PostgreSQL user passwords are stored in the pg_shadow table. The use of a password allows defined users a way to identify themselves and access a database that they have been granted rights to. Managing passwords in PostgreSQL is typically done by using the CREATE USER command or modified using the ALTER USER command. If a password is not configured for a user, then the password will default to NULL and password authentication (if specified in the pg_hba.conf file) will always fail for that user. We have included basic information on setting PostgreSQL passwords in the following paragraph. For a more detailed explanation about defining passwords for users, see the User Management chapter.

The pg_shadow table is a PostgreSQL system wide table. This means that you do not have the ability to assign users to a specific database. If a user exists in the pg_shadow table that user will be able to connect to any database on the server machine. Thus, you will want to make sure that you make appropriate use of the GRANT command. The GRANT command will allow you to restrict access to tables within a given database. The pg_shadow table can be accessed from any PostgreSQL database. Outside of the methods mentioned previous you can also modify a user password by using an UPDATE query on the password information stored in the pg_shadow table.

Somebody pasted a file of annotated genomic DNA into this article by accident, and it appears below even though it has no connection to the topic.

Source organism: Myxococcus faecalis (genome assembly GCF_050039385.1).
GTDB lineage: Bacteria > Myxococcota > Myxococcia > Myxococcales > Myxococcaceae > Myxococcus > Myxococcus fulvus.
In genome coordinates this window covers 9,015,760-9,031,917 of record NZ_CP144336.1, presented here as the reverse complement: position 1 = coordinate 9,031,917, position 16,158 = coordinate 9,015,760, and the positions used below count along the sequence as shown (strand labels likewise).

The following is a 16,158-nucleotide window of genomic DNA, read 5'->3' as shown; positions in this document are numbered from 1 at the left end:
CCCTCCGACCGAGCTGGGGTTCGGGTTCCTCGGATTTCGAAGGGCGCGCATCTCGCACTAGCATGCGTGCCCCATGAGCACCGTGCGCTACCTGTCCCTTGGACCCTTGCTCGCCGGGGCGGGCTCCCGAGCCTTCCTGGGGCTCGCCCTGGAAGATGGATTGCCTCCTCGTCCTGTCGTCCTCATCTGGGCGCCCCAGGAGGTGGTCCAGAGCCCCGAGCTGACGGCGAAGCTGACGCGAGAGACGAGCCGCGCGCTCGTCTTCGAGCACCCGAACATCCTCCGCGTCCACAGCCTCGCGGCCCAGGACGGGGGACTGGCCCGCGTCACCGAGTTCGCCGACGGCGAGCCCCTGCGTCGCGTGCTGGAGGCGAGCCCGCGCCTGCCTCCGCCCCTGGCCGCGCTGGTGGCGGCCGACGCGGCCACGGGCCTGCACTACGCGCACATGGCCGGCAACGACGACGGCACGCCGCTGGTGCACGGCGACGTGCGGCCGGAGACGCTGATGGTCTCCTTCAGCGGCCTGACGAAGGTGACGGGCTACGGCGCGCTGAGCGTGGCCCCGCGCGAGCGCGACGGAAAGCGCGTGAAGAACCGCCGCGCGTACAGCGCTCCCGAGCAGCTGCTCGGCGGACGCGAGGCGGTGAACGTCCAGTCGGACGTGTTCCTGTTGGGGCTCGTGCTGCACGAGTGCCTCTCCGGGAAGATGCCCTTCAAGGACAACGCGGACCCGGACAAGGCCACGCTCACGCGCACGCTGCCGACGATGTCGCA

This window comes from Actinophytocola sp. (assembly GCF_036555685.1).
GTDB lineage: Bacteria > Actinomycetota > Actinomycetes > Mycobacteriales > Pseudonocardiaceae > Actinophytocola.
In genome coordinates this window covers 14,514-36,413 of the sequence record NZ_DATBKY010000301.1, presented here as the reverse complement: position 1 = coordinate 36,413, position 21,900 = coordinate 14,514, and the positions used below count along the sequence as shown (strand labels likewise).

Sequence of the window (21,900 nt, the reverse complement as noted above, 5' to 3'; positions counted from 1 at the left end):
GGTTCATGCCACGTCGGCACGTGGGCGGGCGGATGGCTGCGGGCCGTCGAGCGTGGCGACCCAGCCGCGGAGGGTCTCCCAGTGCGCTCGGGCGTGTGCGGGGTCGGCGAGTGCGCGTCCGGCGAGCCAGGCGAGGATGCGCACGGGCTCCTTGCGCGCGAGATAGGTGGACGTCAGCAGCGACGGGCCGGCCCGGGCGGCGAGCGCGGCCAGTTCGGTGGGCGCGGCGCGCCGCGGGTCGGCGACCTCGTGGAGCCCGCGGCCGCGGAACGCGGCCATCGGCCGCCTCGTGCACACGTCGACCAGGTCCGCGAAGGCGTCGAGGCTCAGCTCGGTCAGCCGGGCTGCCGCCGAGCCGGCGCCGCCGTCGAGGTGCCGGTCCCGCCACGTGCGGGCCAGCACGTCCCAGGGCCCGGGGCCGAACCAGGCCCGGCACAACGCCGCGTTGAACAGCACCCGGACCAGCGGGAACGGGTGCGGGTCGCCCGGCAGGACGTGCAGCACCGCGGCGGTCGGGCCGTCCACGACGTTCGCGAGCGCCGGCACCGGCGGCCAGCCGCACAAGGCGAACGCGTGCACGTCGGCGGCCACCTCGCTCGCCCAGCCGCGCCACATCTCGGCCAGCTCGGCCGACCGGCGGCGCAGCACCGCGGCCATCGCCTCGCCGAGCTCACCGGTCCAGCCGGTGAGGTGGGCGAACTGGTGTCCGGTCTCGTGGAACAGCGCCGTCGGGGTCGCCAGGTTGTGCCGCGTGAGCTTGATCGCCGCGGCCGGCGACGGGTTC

Example 6-1. Using UPDATE to modify a users PostgreSQL password

booktown=# UPDATE pg_shadow SET passwd='js5429' WHERE usename='jd';
UPDATE 1
booktown=#
      

You will not want to use password only authentication with your PostgreSQL server unless your needs for security are very minimal. If you are using PostgreSQL you are more than likely going to have your database connected to the Internet in some fashion. As this is the case, we strongly suggest that you read the following sections on using the pg_hba.conf file. As mentioned previously, Using only the password method to authenticate users will allow any user who has been verified to have access to any database on the system.
Note Operating System users versus PostgreSQL users
 

Keep in mind that PostgreSQL has its own user and password tables. It is not a requirement that your PostgreSQL users match the users that are available to the Operating System.